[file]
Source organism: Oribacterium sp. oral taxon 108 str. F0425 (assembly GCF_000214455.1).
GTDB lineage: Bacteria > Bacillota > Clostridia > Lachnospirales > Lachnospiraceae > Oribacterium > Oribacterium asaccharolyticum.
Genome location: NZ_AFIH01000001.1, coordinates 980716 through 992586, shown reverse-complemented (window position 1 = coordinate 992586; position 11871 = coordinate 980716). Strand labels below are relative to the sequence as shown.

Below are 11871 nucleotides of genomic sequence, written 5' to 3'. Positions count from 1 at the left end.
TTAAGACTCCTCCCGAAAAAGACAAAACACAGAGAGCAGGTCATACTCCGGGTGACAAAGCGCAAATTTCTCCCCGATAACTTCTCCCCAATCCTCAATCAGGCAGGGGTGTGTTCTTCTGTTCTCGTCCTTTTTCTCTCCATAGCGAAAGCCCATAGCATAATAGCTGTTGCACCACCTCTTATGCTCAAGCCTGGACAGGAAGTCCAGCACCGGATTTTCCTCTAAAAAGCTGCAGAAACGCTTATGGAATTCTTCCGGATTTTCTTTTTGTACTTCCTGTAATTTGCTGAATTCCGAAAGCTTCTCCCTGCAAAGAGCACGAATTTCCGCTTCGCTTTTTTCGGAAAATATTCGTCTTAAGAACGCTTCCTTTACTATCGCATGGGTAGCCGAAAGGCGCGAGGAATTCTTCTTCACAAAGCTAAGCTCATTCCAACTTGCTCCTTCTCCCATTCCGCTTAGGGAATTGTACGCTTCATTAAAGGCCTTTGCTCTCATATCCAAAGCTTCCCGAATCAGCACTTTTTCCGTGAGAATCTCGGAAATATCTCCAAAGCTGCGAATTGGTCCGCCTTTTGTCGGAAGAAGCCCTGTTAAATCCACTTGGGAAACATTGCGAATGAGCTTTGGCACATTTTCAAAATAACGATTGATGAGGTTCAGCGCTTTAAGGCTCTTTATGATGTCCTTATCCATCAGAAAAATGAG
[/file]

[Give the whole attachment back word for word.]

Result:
Source organism: Oribacterium sp. oral taxon 108 str. F0425 (assembly GCF_000214455.1).
GTDB lineage: Bacteria > Bacillota > Clostridia > Lachnospirales > Lachnospiraceae > Oribacterium > Oribacterium asaccharolyticum.
Genome location: NZ_AFIH01000001.1, coordinates 980716 through 992586, shown reverse-complemented (window position 1 = coordinate 992586; position 11871 = coordinate 980716). Strand labels below are relative to the sequence as shown.

Below are 11871 nucleotides of genomic sequence, written 5' to 3'. Positions count from 1 at the left end.
TTAAGACTCCTCCCGAAAAAGACAAAACACAGAGAGCAGGTCATACTCCGGGTGACAAAGCGCAAATTTCTCCCCGATAACTTCTCCCCAATCCTCAATCAGGCAGGGGTGTGTTCTTCTGTTCTCGTCCTTTTTCTCTCCATAGCGAAAGCCCATAGCATAATAGCTGTTGCACCACCTCTTATGCTCAAGCCTGGACAGGAAGTCCAGCACCGGATTTTCCTCTAAAAAGCTGCAGAAACGCTTATGGAATTCTTCCGGATTTTCTTTTTGTACTTCCTGTAATTTGCTGAATTCCGAAAGCTTCTCCCTGCAAAGAGCACGAATTTCCGCTTCGCTTTTTTCGGAAAATATTCGTCTTAAGAACGCTTCCTTTACTATCGCATGGGTAGCCGAAAGGCGCGAGGAATTCTTCTTCACAAAGCTAAGCTCATTCCAACTTGCTCCTTCTCCCATTCCGCTTAGGGAATTGTACGCTTCATTAAAGGCCTTTGCTCTCATATCCAAAGCTTCCCGAATCAGCACTTTTTCCGTGAGAATCTCGGAAATATCTCCAAAGCTGCGAATTGGTCCGCCTTTTGTCGGAAGAAGCCCTGTTAAATCCACTTGGGAAACATTGCGAATGAGCTTTGGCACATTTTCAAAATAACGATTGATGAGGTTCAGCGCTTTAAGGCTCTTTATGATGTCCTTATCCATCAGAAAAATGAG